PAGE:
Glossary

20XX-1/20XX-KW1: First Quarter
20XX-2/20XX-KW2: Second Quarter
20XX-3/20XX-KW3: Third Quarter
ADN : European Agreement concerning the International Carriage of Dangerous Goods by Inland Waterways
ARA region: Amsterdam – Rotterdam – Antwerp
BN: Billion
CEMT: Classification of European Inland Waterways
CPTPP: Comprehensive and Progressive agreement for Trans-Pacific Partnership
DANUBE COUNTRIES: Austria, Bulgaria, Croatia, Hungary, Romania, Serbia, Slovakia
DRAUGHT OF A VESSEL: Loading depth of the vessel at rest
ECB: European Central Bank
EQUIVALENT WATER LEVEL: The equivalent water level refers to a low water level under which, on a multiannual average, the water levels do not fall below on more than 20 ice free days per year.
ESTUARY TRANSPORT: In Belgium, transport performed by estuary vessels, specific inland vessels that can also be used for non-international sea voyages. These inland vessels are allowed by a Royal Decree to operate in coastal areas between the Belgian coastal ports and the Belgian inland waterway network via the Schelde estuary provided they comply with certain requirements.
EU: European Union
EU Directive 2016/1629: A European directive laying down technical requirements for inland vessels
EUROPE: European inland navigation in this report includes two countries not belonging to European Union, Switzerland and Serbia.
FAIRWAY DUES: Applied by a few countries, these fees were implemented for calling ships and depend on the size of the ship and the weight of the cargo carried.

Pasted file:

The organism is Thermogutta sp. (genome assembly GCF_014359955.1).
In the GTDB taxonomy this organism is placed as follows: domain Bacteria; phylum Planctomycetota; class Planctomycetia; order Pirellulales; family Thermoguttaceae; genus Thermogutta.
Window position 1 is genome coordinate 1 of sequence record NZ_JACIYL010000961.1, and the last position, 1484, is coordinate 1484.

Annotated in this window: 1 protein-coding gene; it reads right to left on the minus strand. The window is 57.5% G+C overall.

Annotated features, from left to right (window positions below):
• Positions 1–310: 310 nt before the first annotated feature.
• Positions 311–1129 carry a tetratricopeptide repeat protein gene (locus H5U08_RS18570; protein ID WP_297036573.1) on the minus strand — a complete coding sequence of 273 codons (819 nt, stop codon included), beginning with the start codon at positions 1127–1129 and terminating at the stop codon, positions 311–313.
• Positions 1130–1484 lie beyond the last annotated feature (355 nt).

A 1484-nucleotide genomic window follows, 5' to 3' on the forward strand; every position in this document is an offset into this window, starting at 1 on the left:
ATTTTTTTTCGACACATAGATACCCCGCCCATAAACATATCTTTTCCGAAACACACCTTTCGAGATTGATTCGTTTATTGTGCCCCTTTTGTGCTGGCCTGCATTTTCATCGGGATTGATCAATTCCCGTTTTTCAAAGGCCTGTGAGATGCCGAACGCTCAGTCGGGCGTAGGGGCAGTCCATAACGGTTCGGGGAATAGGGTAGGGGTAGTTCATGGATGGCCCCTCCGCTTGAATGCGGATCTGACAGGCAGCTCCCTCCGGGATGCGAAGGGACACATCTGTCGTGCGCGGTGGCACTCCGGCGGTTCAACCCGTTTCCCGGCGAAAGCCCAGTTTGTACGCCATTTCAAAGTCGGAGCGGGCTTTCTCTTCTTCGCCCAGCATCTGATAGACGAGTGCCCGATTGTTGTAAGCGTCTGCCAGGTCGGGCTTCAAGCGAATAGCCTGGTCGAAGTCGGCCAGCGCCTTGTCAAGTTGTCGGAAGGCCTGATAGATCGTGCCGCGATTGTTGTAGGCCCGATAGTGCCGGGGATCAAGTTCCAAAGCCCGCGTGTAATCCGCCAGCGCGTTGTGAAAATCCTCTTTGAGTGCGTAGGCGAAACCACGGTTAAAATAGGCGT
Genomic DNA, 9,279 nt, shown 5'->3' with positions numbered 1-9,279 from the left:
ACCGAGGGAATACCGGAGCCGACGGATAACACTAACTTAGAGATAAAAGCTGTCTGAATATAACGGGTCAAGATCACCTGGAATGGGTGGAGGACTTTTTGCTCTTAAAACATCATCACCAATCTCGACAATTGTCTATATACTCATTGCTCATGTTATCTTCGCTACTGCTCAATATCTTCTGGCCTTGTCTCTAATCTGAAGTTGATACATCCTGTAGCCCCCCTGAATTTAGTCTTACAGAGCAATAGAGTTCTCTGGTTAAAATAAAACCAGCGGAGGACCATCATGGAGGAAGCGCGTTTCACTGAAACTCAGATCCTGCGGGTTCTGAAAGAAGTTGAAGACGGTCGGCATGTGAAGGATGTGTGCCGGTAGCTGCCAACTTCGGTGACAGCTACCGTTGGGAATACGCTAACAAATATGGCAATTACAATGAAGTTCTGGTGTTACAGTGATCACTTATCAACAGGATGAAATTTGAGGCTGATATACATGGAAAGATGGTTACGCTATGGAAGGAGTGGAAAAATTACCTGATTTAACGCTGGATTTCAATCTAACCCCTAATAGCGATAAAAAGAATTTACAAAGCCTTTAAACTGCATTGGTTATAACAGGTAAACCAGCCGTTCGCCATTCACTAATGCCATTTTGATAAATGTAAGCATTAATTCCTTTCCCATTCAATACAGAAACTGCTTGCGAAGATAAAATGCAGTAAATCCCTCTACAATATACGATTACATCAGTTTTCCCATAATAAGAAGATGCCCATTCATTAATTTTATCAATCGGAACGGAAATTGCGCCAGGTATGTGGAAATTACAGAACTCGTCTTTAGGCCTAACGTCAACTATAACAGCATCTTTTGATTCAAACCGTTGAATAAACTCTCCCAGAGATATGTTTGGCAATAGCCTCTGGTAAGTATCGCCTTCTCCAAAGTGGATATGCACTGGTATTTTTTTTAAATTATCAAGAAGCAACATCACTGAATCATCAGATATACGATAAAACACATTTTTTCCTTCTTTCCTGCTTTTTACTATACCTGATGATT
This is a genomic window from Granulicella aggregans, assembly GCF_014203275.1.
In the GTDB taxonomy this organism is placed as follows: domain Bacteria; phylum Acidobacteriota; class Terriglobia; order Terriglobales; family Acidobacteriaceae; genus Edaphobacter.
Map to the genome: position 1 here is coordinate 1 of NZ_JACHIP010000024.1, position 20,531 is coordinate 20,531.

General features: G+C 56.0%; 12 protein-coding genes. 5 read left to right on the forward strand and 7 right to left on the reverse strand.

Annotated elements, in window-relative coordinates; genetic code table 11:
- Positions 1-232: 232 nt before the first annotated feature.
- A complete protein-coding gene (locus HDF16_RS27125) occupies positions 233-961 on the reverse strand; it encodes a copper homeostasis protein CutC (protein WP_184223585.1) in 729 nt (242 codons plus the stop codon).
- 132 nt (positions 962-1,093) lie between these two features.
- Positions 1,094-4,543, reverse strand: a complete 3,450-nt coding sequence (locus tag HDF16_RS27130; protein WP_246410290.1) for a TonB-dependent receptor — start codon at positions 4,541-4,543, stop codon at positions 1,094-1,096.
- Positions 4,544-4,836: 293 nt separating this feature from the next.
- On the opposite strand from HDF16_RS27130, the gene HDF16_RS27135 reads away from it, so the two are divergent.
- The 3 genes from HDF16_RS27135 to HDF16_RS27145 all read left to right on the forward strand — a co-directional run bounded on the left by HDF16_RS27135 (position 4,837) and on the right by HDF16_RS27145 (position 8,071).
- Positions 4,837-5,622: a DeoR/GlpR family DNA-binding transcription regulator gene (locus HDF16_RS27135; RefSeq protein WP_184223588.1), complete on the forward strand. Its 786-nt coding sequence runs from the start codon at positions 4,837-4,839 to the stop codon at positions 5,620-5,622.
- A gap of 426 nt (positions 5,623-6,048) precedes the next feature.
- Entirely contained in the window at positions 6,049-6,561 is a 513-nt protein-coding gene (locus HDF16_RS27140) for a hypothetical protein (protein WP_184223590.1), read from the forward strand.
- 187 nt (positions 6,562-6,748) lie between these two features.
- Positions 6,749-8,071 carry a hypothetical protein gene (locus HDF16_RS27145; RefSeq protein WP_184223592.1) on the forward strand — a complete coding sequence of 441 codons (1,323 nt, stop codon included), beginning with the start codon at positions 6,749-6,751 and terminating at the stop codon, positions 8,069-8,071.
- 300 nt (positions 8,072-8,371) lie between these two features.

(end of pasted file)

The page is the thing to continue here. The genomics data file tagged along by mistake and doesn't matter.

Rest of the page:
FARAG region: Flushing, Amsterdam, Rotterdam, Antwerp, Ghent
FREIGHT RATE: Price at which a cargo is delivered from one point to another.
GDP: Gross Domestic Product (basic measure of the overall size of a country’s economy)
GOS: Gross Operating Surplus, abbreviated as GOS, is gross output of an industry less the cost of intermediate goods and services (to give gross value added), and less compensation of employees and taxes and subsidies on production and imports.
INLAND FREIGHT TRANSPORT MODES: These include road, rail and inland waterways
INLAND WATERWAY BOUNDARY: In the UK, a boundary defined as the most seaward point of any estuary which might reasonably be bridged or tunnelled and this is taken to be where the width of water surface area is both less than 3 km at low water and less than 5 km at high water on spring tides.
INLAND WATERWAY TRANSIT TRANSPORT: Inland waterway transport through a country between two places (a place of loading/embarkation and a place of unloading/disembarkation) both located in another country or in other countries provided that the total journey within the country is by inland waterways and that there is no loading/embarkation and unloading/ disembarkation operation in the transit country. IWT vessels loaded/unloaded at the frontier of that country onto/from another mode of transport are included.
IWT: Inland Waterways Transport
IWW: Inland Waterways
LAKE-SEA SHIPPING: In Sweden and Finland river-sea transport is referred to as lake-sea shipping as this type of transport mainly takes place between lakes (Saimaa, Vänern, Mälaren), representing the inland component, and the Sea (Baltic and North Sea).
LOADING DEGREE: Percentage of maximum vessel loading capacity
MARITIME DANUBE: Downstream of the port of Braila, the Danube is often called the maritime Danube, due to its river-sea character.
MIO: Million